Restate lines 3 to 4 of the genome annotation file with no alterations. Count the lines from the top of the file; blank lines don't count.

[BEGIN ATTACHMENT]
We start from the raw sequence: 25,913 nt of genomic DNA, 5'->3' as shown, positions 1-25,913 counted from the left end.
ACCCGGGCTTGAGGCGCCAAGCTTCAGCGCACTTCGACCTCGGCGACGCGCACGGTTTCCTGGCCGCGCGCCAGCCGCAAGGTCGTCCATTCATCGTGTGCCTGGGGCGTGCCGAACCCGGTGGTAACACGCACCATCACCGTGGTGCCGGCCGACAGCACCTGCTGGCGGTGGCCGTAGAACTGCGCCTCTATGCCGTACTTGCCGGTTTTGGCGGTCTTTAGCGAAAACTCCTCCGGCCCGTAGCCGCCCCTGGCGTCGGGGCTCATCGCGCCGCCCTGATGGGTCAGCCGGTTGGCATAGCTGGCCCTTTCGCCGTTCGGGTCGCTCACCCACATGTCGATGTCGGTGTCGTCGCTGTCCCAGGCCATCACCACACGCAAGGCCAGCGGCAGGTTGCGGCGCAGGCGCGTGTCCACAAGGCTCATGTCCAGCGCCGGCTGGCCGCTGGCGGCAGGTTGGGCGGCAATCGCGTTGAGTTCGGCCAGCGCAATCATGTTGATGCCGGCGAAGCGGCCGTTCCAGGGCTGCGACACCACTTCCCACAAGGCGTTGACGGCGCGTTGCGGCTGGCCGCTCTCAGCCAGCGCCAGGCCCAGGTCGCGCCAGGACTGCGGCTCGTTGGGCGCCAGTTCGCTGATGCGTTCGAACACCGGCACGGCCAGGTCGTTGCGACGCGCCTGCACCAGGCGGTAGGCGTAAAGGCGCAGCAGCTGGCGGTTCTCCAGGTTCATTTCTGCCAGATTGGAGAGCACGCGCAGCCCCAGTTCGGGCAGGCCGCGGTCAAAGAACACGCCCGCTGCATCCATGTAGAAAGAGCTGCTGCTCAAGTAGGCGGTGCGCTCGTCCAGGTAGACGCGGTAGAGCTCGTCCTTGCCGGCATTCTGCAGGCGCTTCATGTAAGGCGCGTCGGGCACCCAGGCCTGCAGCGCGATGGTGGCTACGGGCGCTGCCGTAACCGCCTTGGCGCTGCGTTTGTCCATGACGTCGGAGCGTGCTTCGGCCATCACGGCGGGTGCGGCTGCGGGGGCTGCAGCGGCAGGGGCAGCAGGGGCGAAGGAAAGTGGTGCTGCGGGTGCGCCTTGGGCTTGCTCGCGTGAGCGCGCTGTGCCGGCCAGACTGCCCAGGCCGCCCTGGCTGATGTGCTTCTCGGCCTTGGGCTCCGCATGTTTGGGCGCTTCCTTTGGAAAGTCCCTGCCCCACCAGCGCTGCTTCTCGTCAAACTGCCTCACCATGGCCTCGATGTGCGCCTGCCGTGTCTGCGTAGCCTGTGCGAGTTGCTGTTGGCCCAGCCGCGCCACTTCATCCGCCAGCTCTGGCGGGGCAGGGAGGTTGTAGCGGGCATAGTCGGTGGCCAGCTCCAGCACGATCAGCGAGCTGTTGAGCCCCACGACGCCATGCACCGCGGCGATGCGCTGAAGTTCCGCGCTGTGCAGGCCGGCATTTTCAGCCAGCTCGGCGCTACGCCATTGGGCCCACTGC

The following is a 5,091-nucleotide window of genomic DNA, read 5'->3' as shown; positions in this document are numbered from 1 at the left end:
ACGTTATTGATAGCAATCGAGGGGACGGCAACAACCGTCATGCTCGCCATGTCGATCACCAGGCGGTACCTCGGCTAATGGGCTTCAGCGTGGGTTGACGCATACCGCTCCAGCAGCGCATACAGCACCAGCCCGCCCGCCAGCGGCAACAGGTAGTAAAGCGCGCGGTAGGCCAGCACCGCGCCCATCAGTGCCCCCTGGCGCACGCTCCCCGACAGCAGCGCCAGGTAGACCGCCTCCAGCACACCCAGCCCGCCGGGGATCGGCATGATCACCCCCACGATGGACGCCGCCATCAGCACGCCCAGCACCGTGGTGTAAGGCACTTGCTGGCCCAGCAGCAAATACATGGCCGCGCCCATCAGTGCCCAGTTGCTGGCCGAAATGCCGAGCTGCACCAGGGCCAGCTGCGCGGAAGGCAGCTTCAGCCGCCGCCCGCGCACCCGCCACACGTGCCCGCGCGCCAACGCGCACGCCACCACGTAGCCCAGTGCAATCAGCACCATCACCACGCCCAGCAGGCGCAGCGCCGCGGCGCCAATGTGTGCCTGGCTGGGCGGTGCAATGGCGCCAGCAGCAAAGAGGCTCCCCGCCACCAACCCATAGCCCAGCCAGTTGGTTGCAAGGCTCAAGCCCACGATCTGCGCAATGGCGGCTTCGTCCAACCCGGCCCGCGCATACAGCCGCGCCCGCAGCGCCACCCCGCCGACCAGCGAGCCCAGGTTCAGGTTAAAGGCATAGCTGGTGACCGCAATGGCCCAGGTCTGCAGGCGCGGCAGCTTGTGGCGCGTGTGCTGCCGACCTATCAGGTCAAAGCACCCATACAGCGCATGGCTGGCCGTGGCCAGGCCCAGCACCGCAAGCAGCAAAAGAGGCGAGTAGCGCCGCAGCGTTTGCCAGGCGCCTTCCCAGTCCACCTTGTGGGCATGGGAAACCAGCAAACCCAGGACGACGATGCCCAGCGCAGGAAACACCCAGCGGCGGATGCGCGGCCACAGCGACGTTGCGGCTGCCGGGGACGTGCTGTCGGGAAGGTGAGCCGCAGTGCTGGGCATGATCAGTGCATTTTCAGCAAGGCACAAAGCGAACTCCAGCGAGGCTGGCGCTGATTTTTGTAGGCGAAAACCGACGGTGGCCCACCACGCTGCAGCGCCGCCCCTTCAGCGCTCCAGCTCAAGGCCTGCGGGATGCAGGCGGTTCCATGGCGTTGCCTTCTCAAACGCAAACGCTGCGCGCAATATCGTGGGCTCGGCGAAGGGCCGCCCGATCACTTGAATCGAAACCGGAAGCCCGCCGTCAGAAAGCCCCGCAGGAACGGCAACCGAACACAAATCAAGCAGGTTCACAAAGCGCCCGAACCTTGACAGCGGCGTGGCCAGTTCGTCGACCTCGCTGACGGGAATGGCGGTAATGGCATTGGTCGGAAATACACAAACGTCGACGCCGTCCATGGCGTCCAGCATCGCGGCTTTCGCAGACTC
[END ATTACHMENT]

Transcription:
The following is a 5,091-nucleotide window of genomic DNA, read 5'->3' as shown; positions in this document are numbered from 1 at the left end:
ACGTTATTGATAGCAATCGAGGGGACGGCAACAACCGTCATGCTCGCCATGTCGATCACCAGGCGGTACCTCGGCTAATGGGCTTCAGCGTGGGTTGACGCATACCGCTCCAGCAGCGCATACAGCACCAGCCCGCCCGCCAGCGGCAACAGGTAGTAAAGCGCGCGGTAGGCCAGCACCGCGCCCATCAGTGCCCCCTGGCGCACGCTCCCCGACAGCAGCGCCAGGTAGACCGCCTCCAGCACACCCAGCCCGCCGGGGATCGGCATGATCACCCCCACGATGGACGCCGCCATCAGCACGCCCAGCACCGTGGTGTAAGGCACTTGCTGGCCCAGCAGCAAATACATGGCCGCGCCCATCAGTGCCCAGTTGCTGGCCGAAATGCCGAGCTGCACCAGGGCCAGCTGCGCGGAAGGCAGCTTCAGCCGCCGCCCGCGCACCCGCCACACGTGCCCGCGCGCCAACGCGCACGCCACCACGTAGCCCAGTGCAATCAGCACCATCACCACGCCCAGCAGGCGCAGCGCCGCGGCGCCAATGTGTGCCTGGCTGGGCGGTGCAATGGCGCCAGCAGCAAAGAGGCTCCCCGCCACCAACCCATAGCCCAGCCAGTTGGTTGCAAGGCTCAAGCCCACGATCTGCGCAATGGCGGCTTCGTCCAACCCGGCCCGCGCATACAGCCGCGCCCGCAGCGCCACCCCGCCGACCAGCGAGCCCAGGTTCAGGTTAAAGGCATAGCTGGTGACCGCAATGGCCCAGGTCTGCAGGCGCGGCAGCTTGTGGCGCGTGTGCTGCCGACCTATCAGGTCAAAGCACCCATACAGCGCATGGCTGGCCGTGGCCAGGCCCAGCACCGCAAGCAGCAAAAGAGGCGAGTAGCGCCGCAGCGTTTGCCAGGCGCCTTCCCAGTCCACCTTGTGGGCATGGGAAACCAGCAAACCCAGGACGACGATGCCCAGCGCAGGAAACACCCAGCGGCGGATGCGCGGCCACAGCGACGTTGCGGCTGCCGGGGACGTGCTGTCGGGAAGGTGAGCCGCAGTGCTGGGCATGATCAGTGCATTTTCAGCAAGGCACAAAGCGAACTCCAGCGAGGCTGGCGCTGATTTTTGTAGGCGAAAACCGACGGTGGCCCACCACGCTGCAGCGCCGCCCCTTCAGCGCTCCAGCTCAAGGCCTGCGGGATGCAGGCGGTTCCATGGCGTTGCCTTCTCAAACGCAAACGCTGCGCGCAATATCGTGGGCTCGGCGAAGGGCCGCCCGATCACTTGAATCGAAACCGGAAGCCCGCCGTCAGAAAGCCCCGCAGGAACGGCAACCGAACACAAATCAAGCAGGTTCACAAAGCGCCCGAACCTTGACAGCGGCGTGGCCAGTTCGTCGACCTCGCTGACGGGAATGGCGGTAATGGCATTGGTCGGAAATACACAAACGTCGACGCCGTCCATGGCGTCCAGCATCGCGGCTTTCGCAGACTC